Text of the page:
Overview

๐Ÿ† Final results and material

The MapSeg challenge ran from November 2020 to April 2021, with ๐Ÿ† winners for each three tasks who were invited to co-author the competition report. We would like to thank all participants for their great submissions.

All material is now available:
arXiv Competition report
DOI Dataset with ground truth
DOI Participants' submissions, detailed descriptions and evaluation reports
DOI Evaluation tools

To cite the competition, please cite the competition report:

@InProceedings{chazalon.21.icdar.mapseg,
  author    = {Joseph Chazalon and Edwin Carlinet and Yizi Chen and Julien Perret and Bertrand Dum\'enieu and Cl\'ement Mallet and Thierry G\'eraud and Vincent Nguyen and Nam Nguyen and Josef Baloun and Ladislav Lenc and and Pavel Kr\'al},
  title     = {ICDAR 2021 Competition on Historical Map Segmentation},
  booktitle = {Proceedings of the 16th International Conference on Document Analysis and Recognition (ICDAR'21)},
  year      = {2021},
  address   = {Lausanne, Switzerland},
}

Organized by the LASTIG team of the IGN (the French National Mapping Agency), the R&D Lab. of the EPITA (French engineering school in computer science), and the Center of Historical Studies of the EHESS (French graduate schools of social sciences).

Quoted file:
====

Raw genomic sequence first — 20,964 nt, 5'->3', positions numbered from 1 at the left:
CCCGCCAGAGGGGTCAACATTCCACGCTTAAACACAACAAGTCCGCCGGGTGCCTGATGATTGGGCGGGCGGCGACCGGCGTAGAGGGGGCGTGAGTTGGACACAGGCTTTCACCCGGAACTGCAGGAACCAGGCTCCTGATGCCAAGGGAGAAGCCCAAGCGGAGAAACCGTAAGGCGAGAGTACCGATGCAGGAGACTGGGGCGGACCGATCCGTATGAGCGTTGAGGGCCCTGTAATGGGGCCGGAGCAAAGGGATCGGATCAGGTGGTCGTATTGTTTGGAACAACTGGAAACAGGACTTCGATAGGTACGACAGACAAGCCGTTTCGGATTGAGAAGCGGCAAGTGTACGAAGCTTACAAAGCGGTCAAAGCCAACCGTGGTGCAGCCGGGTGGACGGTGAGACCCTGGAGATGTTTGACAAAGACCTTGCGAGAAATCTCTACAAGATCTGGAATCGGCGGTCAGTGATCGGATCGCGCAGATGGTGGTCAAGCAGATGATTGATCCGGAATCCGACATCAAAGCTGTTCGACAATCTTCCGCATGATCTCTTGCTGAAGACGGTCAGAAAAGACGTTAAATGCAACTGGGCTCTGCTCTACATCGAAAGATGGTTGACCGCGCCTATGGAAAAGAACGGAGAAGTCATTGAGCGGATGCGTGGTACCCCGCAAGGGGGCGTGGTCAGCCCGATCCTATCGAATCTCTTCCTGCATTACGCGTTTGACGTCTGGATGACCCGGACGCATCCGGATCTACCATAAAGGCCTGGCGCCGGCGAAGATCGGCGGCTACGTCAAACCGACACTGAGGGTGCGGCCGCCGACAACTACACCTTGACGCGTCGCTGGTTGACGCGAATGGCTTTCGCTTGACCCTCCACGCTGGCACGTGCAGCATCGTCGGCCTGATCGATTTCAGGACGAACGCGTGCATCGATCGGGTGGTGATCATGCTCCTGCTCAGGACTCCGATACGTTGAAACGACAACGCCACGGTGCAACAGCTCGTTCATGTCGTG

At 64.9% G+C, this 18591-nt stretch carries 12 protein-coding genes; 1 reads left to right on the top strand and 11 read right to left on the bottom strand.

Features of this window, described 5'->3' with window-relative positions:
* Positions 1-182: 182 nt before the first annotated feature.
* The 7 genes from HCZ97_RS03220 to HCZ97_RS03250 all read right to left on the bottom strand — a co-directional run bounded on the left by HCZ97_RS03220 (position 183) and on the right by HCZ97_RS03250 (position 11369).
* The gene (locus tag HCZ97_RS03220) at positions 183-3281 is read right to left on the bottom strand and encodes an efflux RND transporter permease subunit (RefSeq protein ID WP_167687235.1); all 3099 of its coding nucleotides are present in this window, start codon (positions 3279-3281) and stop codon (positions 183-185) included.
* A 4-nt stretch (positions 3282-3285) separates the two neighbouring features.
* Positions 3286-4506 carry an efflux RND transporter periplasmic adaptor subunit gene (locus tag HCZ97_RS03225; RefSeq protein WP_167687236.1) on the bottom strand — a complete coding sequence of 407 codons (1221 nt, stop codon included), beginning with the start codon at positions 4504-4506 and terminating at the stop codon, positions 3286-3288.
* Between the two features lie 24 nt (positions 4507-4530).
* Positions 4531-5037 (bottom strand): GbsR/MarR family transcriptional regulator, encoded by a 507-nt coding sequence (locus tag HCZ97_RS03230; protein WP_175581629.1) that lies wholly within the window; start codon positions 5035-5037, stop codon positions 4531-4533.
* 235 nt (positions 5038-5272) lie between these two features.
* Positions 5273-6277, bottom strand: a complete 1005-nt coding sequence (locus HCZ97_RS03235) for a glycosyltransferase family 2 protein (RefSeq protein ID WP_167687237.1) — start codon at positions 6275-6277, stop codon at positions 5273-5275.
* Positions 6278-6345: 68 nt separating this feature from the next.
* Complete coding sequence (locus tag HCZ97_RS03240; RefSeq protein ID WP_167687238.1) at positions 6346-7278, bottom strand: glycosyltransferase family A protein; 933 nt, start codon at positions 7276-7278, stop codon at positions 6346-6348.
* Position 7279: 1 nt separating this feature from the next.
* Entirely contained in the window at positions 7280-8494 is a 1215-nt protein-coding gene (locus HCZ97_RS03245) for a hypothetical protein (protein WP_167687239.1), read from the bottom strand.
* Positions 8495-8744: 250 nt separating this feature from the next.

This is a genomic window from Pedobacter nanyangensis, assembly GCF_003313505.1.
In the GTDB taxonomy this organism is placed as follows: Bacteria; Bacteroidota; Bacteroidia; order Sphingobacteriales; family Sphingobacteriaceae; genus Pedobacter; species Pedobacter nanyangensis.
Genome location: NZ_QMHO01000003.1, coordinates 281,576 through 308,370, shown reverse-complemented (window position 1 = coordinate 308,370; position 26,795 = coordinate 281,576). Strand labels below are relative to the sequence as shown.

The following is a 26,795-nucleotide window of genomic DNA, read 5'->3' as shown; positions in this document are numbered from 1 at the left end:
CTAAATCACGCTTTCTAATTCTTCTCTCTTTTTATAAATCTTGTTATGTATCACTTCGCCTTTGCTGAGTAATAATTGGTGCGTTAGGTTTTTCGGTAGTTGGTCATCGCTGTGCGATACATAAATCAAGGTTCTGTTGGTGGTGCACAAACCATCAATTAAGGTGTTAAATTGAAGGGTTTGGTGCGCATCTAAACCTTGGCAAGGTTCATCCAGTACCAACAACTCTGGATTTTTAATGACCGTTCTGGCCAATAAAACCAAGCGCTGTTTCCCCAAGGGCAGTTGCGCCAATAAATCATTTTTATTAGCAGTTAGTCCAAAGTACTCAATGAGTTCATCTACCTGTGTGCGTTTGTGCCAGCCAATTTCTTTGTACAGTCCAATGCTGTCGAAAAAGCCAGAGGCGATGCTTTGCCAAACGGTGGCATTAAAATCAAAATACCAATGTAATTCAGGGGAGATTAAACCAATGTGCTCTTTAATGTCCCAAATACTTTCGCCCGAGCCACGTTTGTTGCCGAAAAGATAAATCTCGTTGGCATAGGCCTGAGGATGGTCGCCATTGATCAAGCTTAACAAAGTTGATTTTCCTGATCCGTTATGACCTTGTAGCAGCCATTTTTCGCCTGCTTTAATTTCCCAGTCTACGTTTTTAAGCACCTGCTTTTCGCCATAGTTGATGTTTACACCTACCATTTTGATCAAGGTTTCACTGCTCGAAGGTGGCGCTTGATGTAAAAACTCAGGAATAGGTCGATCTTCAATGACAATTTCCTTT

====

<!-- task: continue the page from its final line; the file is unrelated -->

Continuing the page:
This work was partially funded by the French National Research Agency (ANR): Project SoDuCo, grant ANR-18-CE38-0013. We thank the City of Paris for granting us with the permission to use and reproduce the atlases used in this work.

๐Ÿ—บ๏ธ About the competition

This competition consisted in solving several challenges which arise during the digitization of historical maps. We were particularly interested in a large map series consisting in many Paris atlases over half a century (1860's-1940's). For each year, a set of approximately 20 sheets forms a tiled view of the city. Such maps are highly detailed and very accurate even by modern standards. The graphical nature of the content is visible in the full map sheet illustrated below.

A sample map sheet A sample map sheet (link to larger version)

This material provides a very valuable resource for historians and a rich body of scientific challenges for the document analysis and recognition (DAR) community: map-related challenges (overlapping of many information layers) and document-related ones (document preservation).

Excerpt showing map-related challenges Excerpt showing map-related challenges

Excerpt showing document-related challenges Excerpt showing document-related challenges

We addressed tasks for three levels of scientific problems:

These tasks are necessary step during the digitization of historical maps, i.e. when gradually turning a raster image into a set of vector geometries projected onto a particular geographical coordinate reference system. Automatic approaches with good generalization power will provide an enormous gain for the Geographical Information Systems (GIS) communities looking for solutions when digitizing old maps, and create a great potential for many historical studies.